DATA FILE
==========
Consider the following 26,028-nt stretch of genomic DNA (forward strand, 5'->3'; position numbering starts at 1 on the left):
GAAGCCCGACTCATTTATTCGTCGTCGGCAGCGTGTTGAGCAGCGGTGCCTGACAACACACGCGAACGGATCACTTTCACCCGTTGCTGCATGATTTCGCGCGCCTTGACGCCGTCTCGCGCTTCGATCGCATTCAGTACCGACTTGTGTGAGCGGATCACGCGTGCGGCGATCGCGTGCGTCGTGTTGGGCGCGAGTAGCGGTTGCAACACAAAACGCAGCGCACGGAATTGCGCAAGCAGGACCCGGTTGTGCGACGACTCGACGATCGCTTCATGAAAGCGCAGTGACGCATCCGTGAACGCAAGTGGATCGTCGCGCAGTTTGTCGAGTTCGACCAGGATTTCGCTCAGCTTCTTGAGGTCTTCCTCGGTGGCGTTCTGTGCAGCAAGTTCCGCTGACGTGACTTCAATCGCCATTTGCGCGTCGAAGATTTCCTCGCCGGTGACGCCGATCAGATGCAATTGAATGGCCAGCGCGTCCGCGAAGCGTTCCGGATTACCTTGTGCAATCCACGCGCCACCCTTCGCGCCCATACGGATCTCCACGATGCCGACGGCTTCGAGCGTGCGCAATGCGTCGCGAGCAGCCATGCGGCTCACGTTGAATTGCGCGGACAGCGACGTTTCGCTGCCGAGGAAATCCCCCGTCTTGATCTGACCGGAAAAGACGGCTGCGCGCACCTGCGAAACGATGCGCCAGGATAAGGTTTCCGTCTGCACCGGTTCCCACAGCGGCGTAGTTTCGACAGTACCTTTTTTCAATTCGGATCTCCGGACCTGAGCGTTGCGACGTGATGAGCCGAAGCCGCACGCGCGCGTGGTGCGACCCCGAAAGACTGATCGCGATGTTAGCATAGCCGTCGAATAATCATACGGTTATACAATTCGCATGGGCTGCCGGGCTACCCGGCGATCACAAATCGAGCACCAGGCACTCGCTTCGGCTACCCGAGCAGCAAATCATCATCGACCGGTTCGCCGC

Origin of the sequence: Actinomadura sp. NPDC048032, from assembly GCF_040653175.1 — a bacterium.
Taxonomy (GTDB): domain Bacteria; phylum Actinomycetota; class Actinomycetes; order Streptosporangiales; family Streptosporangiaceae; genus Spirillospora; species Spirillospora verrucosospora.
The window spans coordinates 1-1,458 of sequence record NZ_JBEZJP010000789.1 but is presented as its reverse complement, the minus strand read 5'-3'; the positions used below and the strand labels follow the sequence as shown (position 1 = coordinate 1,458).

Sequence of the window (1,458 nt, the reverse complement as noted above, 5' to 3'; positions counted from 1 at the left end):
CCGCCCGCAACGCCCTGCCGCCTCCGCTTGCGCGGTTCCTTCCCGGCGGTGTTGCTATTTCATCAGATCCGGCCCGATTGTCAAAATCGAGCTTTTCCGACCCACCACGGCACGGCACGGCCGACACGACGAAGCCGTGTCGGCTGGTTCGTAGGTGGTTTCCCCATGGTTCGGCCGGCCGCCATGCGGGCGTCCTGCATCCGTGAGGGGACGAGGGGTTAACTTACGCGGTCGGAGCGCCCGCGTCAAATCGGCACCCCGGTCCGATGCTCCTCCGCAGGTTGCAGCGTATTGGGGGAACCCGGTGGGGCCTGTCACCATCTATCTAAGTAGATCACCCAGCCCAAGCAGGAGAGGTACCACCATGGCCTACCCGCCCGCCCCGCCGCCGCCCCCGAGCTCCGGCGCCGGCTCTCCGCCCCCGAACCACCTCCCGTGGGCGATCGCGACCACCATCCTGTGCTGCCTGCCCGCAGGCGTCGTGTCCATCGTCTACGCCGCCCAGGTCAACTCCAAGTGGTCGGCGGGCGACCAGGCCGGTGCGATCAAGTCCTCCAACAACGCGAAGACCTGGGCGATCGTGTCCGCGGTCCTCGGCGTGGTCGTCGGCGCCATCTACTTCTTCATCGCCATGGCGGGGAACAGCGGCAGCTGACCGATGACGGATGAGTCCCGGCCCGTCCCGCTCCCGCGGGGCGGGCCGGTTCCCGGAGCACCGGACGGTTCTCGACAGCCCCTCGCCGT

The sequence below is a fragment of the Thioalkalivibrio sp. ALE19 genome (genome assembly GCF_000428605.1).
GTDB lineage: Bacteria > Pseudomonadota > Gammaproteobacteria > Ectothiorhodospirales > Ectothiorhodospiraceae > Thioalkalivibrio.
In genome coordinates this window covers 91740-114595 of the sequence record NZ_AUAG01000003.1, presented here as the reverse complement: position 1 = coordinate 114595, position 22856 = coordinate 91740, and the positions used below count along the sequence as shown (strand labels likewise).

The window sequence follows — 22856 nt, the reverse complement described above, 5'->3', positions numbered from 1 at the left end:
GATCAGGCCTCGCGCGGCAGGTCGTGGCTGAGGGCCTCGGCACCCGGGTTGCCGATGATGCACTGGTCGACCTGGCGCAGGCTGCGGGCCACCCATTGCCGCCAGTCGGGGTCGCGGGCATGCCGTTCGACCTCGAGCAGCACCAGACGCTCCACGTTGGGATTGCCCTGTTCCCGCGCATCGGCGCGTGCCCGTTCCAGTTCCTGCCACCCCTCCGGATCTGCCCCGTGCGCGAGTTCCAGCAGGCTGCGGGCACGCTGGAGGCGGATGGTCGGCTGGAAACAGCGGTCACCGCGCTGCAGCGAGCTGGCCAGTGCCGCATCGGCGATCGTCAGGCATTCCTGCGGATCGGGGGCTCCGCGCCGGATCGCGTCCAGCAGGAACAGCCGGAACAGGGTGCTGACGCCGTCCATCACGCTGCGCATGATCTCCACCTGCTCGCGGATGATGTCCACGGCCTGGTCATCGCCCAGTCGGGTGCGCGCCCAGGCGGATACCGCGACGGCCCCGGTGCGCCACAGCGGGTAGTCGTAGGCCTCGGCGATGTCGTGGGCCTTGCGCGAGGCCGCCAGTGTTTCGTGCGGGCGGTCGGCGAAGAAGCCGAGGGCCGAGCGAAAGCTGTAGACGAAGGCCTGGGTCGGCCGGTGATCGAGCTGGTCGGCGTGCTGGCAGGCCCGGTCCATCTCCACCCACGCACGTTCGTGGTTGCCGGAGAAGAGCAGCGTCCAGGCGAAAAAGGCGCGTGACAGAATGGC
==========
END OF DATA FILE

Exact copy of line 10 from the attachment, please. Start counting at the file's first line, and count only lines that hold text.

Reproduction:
In genome coordinates this window covers 91740-114595 of the sequence record NZ_AUAG01000003.1, presented here as the reverse complement: position 1 = coordinate 114595, position 22856 = coordinate 91740, and the positions used below count along the sequence as shown (strand labels likewise).